Analysis

Take a letter — to the Legislature’s journals

The state Capitol in Sacramento. (Photo: Adonis Villanueva, via Shutterstock)

Lobbyists at the state Capitol have noticed a trend developing over the use of letters to the Daily Journals in the Assembly and Senate as a substitute for making bill amendments.

It’s a development little noticed by the public, but it is being closely watched by those with business before the Legislature.

The use of these letters cannot be a substitute for making actual changes to the proposed statutory language in bills.

This new phenomenon is due in part to voter-approved Proposition 54, which requires that bills – including their amendments, no matter how minor – be in print at least 72 hours before being acted upon. The rule is aimed at blocking any last-minute changes to bills during the last three days of the legislative session.

Proposition 54, approved in November 2016, has been in effect for the past three legislative sessions. Because bills cannot be amended in the final three days of the session, authors and interest groups have begun using these letters to the Journals to modify their legislative “intent,” or to even address concerns with explicit bill language that cannot be amended.

The use of these letters cannot be a substitute for making actual changes to the proposed statutory language in bills. So if the new trend is an attempt to get around Proposition 54, it’s not working.

But intent language can be significant and may play a role in court challenges.

Some background: Both houses of the Legislature provide a process by which a lawmaker can publish a letter in either the Assembly Daily Journal (generally for the author of a bill in the Assembly) or the Senate Daily Journal (generally for the author of a bill in the Senate) in order to explain the legislator’s intent behind his or her bill.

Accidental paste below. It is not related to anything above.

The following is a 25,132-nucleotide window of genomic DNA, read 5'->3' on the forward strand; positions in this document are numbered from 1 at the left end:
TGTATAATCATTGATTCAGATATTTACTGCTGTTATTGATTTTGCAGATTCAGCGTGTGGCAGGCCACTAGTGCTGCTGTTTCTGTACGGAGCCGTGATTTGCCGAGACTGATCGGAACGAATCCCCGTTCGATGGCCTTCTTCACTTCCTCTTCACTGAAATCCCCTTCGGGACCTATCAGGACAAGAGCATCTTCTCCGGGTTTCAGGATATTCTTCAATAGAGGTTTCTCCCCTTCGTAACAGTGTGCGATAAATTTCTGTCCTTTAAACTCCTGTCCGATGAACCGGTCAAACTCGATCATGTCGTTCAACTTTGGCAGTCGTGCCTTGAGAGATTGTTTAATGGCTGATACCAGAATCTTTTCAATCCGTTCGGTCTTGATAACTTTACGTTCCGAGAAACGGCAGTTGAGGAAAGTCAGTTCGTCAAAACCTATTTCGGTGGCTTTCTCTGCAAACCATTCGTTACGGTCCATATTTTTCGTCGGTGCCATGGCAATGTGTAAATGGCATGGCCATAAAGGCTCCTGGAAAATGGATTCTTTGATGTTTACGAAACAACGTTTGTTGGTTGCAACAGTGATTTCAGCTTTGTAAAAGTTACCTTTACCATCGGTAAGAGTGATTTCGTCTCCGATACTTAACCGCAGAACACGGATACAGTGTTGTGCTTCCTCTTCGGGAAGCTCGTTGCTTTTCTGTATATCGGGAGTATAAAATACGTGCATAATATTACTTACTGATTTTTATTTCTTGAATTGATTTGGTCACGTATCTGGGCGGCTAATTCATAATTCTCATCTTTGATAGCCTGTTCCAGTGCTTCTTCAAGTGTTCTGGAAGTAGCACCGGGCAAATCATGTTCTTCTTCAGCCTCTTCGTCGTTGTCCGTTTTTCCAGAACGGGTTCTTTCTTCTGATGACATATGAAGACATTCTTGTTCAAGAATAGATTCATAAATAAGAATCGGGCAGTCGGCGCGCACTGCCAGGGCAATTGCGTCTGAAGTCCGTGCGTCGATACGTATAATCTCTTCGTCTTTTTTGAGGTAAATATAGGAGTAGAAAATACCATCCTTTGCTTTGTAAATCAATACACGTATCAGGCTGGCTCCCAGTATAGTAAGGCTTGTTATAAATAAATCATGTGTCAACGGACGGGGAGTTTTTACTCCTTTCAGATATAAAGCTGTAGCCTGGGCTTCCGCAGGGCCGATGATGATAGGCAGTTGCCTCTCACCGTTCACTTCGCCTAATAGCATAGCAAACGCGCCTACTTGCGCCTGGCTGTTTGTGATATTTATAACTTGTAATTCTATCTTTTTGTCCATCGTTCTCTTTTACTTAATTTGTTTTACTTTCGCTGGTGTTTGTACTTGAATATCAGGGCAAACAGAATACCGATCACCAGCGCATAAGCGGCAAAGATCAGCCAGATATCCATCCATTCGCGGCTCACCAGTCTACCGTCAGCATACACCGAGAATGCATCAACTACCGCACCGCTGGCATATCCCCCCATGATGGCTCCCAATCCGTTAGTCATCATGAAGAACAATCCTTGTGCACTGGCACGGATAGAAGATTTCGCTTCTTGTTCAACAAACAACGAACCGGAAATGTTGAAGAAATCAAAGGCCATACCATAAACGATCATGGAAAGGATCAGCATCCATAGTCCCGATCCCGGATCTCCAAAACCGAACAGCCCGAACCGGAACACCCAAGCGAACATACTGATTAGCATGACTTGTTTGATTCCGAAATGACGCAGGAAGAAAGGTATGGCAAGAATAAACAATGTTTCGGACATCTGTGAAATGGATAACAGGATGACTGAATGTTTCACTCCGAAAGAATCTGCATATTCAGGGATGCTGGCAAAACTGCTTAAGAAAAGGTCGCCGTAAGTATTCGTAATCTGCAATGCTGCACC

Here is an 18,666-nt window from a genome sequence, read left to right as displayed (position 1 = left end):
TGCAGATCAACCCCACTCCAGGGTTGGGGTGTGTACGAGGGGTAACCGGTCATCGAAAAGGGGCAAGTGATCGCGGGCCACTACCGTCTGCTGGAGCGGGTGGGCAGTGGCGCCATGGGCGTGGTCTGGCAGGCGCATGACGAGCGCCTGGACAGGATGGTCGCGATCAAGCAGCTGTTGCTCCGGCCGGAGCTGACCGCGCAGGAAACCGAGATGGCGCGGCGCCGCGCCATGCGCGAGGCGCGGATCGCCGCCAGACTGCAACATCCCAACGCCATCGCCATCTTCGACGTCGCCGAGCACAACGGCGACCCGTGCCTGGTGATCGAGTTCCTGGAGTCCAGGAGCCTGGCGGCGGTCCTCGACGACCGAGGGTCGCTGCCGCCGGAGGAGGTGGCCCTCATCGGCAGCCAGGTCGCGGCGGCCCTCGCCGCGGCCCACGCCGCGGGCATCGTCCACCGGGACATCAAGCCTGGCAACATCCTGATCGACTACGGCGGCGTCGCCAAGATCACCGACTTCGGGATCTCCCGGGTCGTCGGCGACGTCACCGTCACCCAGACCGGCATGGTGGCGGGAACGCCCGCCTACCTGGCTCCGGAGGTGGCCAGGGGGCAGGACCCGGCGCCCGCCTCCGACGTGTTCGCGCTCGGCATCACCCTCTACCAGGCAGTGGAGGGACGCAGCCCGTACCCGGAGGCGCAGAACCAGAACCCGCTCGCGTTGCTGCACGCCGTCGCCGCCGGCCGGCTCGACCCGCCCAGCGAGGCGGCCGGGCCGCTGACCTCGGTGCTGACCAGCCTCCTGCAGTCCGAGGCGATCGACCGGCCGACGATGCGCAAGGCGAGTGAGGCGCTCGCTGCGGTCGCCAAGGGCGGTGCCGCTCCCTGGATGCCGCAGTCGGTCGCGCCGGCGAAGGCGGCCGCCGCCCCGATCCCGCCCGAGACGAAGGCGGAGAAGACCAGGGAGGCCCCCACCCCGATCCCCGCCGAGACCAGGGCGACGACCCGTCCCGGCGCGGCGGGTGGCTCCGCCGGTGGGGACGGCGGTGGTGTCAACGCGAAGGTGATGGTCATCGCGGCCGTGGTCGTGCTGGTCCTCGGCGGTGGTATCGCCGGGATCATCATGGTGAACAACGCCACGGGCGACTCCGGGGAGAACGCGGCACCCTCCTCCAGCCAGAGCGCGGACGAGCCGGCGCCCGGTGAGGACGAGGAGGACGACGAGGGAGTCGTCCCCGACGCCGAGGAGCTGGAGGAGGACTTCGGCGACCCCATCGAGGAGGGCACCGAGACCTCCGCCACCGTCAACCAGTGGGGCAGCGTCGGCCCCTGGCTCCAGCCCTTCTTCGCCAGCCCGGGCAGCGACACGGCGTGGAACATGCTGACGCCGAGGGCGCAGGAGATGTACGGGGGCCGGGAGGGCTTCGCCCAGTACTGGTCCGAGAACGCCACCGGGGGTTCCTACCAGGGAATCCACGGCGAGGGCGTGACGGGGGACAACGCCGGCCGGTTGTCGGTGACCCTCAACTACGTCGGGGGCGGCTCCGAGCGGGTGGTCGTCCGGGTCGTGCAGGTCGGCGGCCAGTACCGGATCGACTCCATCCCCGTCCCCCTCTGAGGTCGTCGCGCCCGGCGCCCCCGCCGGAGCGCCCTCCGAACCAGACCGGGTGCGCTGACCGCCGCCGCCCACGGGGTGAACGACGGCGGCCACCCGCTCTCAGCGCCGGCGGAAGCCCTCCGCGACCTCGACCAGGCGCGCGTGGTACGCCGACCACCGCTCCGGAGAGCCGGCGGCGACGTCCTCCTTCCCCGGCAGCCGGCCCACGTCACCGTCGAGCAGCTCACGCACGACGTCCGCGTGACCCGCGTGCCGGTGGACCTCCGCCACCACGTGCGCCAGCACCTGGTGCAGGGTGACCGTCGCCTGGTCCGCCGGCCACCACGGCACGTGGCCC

When considering the intent of the Legislature, state courts do not generally consider statements by individual legislators.

Historically, the Assembly and Senate may publish these letters in their respective daily journals for several possible reasons, such as to explain an ambiguity in the bill, to explain particular changes in the law that are being proposed, or for other reasons.

During the last two legislative sessions, however, their use has been expanded as a potential substitute for actual changes in the bill language.

When considering the intent of the Legislature, state courts do not generally consider statements by individual legislators. Even when the individual legislator is the author of a bill, courts cannot guarantee that the other members of the Legislature who voted for the bill shared the same views about the bill as the author.

For this reason, state courts generally will only consider these letters to the journal (i.e., letters of intent published by one or both houses of the Legislature) when the expression of intent appears to convey more than merely a personal view of the proponent of the bill.